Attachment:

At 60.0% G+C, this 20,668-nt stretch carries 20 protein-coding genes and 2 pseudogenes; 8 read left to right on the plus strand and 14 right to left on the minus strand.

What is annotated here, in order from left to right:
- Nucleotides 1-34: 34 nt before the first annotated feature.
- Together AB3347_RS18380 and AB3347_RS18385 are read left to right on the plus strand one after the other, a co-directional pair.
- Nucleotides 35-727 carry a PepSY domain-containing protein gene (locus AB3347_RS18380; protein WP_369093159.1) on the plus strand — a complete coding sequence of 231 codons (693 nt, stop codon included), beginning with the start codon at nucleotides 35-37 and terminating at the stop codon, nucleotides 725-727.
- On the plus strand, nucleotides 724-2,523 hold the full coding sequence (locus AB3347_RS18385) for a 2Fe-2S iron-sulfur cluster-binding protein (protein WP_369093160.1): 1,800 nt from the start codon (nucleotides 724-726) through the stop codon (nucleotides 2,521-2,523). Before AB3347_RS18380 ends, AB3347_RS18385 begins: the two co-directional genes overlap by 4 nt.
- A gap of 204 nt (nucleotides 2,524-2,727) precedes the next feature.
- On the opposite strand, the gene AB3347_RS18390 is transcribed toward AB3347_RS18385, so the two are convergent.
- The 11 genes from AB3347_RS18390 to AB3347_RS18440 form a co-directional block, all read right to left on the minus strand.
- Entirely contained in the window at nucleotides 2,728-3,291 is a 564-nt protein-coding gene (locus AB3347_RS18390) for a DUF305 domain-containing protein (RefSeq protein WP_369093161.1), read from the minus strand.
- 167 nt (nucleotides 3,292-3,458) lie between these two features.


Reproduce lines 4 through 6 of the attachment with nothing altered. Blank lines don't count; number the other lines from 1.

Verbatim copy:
- Together AB3347_RS18380 and AB3347_RS18385 are read left to right on the plus strand one after the other, a co-directional pair.
- Nucleotides 35-727 carry a PepSY domain-containing protein gene (locus AB3347_RS18380; protein WP_369093159.1) on the plus strand — a complete coding sequence of 231 codons (693 nt, stop codon included), beginning with the start codon at nucleotides 35-37 and terminating at the stop codon, nucleotides 725-727.
- On the plus strand, nucleotides 724-2,523 hold the full coding sequence (locus AB3347_RS18385) for a 2Fe-2S iron-sulfur cluster-binding protein (protein WP_369093160.1): 1,800 nt from the start codon (nucleotides 724-726) through the stop codon (nucleotides 2,521-2,523). Before AB3347_RS18380 ends, AB3347_RS18385 begins: the two co-directional genes overlap by 4 nt.